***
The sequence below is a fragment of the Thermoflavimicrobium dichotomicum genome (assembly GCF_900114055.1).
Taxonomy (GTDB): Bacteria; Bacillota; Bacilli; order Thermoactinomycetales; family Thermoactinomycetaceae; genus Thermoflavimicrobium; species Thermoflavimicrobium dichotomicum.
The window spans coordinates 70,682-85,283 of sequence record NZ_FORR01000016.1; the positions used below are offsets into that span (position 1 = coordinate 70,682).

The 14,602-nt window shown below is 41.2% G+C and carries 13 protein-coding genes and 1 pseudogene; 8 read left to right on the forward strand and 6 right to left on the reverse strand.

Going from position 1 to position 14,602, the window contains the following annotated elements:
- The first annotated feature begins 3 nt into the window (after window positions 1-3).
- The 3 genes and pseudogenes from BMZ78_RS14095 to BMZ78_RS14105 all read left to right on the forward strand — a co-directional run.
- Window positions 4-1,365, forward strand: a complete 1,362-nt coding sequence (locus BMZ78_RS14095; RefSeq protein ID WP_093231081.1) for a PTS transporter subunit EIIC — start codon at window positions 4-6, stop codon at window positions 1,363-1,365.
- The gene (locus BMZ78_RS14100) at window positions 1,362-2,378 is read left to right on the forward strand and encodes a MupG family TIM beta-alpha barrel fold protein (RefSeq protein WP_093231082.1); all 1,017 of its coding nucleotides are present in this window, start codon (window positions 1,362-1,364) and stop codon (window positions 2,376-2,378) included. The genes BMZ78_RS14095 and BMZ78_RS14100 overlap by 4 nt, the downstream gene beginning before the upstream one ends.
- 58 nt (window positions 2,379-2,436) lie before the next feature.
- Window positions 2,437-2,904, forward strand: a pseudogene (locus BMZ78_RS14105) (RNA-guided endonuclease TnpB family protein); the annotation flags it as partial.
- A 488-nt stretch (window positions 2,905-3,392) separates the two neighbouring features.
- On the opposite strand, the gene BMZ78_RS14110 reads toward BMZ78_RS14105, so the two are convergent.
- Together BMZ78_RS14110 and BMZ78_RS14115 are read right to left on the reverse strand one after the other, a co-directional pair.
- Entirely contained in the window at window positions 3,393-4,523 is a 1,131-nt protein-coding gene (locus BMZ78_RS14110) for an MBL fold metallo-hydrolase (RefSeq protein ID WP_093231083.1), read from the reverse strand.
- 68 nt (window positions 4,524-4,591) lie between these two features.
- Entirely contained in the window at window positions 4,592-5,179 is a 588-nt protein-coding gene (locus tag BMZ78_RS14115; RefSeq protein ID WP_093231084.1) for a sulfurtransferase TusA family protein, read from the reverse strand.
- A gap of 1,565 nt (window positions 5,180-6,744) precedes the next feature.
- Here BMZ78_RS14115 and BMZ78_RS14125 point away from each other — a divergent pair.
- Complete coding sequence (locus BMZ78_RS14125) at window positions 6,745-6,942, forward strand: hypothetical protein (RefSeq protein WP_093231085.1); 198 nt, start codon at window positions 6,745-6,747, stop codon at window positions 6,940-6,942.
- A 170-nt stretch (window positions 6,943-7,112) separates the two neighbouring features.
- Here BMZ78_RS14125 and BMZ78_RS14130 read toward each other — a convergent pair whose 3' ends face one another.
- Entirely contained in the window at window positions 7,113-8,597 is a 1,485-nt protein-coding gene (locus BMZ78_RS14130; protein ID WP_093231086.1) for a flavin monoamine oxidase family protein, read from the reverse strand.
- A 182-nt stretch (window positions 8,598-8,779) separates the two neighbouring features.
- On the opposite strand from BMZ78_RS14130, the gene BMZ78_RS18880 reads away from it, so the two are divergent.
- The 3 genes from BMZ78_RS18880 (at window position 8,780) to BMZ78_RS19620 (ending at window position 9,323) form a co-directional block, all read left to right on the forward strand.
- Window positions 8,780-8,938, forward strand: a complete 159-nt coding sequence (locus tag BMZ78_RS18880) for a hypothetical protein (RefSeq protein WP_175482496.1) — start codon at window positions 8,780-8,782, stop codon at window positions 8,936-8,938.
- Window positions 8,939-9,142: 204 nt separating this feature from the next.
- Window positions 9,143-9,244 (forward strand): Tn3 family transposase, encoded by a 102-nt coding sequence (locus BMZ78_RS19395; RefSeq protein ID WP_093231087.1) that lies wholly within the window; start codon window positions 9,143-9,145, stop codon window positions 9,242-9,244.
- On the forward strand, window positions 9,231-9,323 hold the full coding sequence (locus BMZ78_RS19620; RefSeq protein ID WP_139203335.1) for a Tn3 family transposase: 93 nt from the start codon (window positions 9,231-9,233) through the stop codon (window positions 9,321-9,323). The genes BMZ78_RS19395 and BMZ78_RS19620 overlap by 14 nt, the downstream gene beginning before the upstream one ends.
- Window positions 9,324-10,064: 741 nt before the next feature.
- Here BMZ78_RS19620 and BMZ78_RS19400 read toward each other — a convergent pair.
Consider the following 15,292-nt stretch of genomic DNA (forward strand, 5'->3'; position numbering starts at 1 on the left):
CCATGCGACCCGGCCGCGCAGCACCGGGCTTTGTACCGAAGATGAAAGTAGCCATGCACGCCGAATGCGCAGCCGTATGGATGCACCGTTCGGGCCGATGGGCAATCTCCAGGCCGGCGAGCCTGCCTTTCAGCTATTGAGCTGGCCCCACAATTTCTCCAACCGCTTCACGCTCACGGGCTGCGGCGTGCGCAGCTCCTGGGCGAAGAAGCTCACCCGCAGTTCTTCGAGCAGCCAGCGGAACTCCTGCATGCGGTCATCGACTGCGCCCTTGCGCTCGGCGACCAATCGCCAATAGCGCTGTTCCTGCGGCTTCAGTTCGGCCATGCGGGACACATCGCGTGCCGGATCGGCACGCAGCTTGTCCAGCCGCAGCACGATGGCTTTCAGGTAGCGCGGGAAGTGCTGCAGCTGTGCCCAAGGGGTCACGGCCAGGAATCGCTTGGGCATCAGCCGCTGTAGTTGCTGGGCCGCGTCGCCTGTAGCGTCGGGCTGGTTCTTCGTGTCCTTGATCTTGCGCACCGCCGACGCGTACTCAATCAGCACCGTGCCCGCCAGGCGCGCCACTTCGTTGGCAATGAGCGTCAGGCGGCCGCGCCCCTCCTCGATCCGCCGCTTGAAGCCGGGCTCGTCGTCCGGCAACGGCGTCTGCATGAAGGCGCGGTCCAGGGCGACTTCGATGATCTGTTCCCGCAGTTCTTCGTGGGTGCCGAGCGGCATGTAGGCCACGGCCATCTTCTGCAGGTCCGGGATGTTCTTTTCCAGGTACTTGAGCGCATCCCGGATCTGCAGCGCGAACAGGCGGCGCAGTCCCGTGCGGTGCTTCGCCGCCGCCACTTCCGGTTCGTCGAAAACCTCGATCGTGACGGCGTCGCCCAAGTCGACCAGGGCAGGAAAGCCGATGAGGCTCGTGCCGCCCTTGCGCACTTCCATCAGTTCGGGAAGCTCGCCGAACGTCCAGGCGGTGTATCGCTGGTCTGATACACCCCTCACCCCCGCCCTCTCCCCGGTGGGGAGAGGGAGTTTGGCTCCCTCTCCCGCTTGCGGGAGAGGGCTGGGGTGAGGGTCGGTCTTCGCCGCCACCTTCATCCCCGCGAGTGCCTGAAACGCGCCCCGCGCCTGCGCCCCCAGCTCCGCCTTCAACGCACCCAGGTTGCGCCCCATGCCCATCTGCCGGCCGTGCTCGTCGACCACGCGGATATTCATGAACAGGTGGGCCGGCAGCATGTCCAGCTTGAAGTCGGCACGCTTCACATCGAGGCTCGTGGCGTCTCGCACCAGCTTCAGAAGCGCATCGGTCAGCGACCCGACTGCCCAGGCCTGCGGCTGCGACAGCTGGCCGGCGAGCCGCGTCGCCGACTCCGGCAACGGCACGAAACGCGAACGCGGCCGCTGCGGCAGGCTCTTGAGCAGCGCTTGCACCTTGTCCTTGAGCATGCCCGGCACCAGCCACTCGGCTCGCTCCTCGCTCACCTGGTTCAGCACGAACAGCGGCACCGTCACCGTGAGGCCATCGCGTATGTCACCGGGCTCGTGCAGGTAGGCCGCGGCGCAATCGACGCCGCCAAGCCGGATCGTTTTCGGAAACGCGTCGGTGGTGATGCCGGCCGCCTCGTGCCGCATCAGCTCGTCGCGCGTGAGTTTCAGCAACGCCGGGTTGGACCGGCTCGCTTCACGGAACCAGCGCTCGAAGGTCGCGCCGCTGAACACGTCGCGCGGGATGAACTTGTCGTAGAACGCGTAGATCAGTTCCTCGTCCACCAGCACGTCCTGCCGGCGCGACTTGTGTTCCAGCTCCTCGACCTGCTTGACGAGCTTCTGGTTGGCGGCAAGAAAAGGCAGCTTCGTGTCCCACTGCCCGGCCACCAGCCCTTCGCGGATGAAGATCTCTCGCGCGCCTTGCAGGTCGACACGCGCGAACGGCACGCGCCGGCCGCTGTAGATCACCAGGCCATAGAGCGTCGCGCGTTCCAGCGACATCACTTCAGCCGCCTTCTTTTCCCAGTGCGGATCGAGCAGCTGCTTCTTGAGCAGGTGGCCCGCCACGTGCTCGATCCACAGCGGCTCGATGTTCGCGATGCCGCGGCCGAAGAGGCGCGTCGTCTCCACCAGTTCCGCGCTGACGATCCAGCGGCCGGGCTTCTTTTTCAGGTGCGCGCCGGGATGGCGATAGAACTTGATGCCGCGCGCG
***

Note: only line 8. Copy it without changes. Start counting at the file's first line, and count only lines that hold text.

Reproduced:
- Window positions 4-1,365, forward strand: a complete 1,362-nt coding sequence (locus BMZ78_RS14095; RefSeq protein ID WP_093231081.1) for a PTS transporter subunit EIIC — start codon at window positions 4-6, stop codon at window positions 1,363-1,365.